As a leader, you want the best person in each position to do the best job to achieve the best results for your company. Often, the “best person” is a woman or diverse staff member.

Women in leadership roles earn their position because of their skills, hard work, and perseverance. In addition, often times a man advocated on her behalf. When a woman rises to an executive leadership role, chances are she got there because somewhere along the line a man recommended her, sponsored her, supported her, or encouraged her in some way.

This statement is not meant to take anything away from strong women in the workplace earning their roles. I say this for two reasons: 

#1 – It’s just math. There are so few women in top spots that if you are the first woman in the role, in your company or industry, then a man helped you get there.  

#2 – Because that’s what happened for me and many of the women I know. 

As Cathy Jones, CEO of Sun Commercial Real Estate, acknowledged “I really benefited early in my career from having a boss who saw my potential and pushed me to succeed in ways I didn’t know I could. I am now the CEO and Owner of my own company in part because of what I learned from Terry Wright at Nevada Title Company early in my career. He was amazing at developing people based on their unique talents. He was able to identify an individual’s potential and develop them as leaders. I follow that same philosophy today in my own company.”

In case the terms are synonymous in your mind, “sponsorship” is different from “mentorship.” Mentors talk to you, and sponsors talk about you. Mentorship is providing guidance for how someone can achieve their goals. Sponsorship is using your position and power to achieve business objectives by advancing another’s career. Both are essential for individuals to experience continued advancement in their careers.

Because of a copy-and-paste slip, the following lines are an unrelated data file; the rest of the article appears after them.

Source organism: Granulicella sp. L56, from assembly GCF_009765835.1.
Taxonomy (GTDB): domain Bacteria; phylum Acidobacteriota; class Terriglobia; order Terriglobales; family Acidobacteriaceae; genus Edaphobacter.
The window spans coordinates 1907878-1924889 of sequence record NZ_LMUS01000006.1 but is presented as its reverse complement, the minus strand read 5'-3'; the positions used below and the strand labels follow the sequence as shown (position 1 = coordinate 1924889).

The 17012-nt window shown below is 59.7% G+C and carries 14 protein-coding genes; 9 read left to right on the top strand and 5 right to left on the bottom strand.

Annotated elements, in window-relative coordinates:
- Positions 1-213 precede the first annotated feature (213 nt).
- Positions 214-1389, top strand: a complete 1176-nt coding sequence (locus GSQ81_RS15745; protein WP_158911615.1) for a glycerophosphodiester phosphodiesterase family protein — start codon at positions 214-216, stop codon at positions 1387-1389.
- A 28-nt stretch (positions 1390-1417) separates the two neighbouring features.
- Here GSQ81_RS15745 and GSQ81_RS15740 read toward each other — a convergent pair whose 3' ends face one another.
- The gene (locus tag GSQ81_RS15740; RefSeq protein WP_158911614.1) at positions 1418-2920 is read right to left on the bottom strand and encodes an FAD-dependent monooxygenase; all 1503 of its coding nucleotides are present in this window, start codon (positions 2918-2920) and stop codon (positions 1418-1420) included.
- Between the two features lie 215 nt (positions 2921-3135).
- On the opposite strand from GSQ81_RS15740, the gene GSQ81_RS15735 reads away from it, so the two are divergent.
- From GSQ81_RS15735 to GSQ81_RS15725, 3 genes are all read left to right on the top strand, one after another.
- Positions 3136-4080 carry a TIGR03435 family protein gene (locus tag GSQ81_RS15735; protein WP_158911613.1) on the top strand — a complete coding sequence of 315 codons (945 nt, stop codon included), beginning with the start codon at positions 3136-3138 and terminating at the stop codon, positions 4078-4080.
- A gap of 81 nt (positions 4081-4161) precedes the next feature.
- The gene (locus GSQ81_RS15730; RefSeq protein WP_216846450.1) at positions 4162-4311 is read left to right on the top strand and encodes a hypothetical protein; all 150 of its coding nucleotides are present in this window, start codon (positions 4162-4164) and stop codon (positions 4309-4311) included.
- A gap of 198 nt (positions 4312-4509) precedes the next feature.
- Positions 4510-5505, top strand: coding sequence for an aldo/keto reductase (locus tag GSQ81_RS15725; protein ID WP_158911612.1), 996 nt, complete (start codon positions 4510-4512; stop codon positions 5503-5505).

“It is important to realize you need different sponsors and mentors at different times as you grow and evolve as a leader in your career,” says Carol Schmekel of Schmekel Coaching and Consulting. 

Sponsoring a woman is not only the right thing to do; it is good for business! I spoke with men who have been actively sponsoring and mentoring women for most of their careers and women who have been sponsored and mentored by men to devise a simple 5 step plan you can implement today. 

1. Acknowledge your advantage and power – then use it for good 

While many companies do not have a level playing field, let us put that aside for now and focus on our individual advantages. The mere acceptance of what “is” allows us to explore ways to influence and help others. The men I interviewed for this article acknowledged they have power. They also believe it is their duty and responsibility to use that power to benefit those without it.  

“I believe the single biggest thing MEN can do is to recognize and OWN our privilege in this space. ‘Owning privilege’ is to acknowledge and challenge the unfair systems, structures, policies and unconscious bias impeding the progress of women today.” Craig Coffey, Founder & President, Way Maker Leadership. 

2. Do a self-assessment of your team 

Look at your team through the lens of diversity. Often, this exercise creates an unavoidable observation that the team looks a lot like the leader. Other times, it shows the team possesses common traits, i.e., they are mostly outspoken personalities. Look for where you have gaps. Be intentional about recruiting people who will help fill those gaps and create a strong team. The more well-rounded your team is with diverse life experiences, diverse attributes, skills, and talents, the more successful you will be today and especially in the future.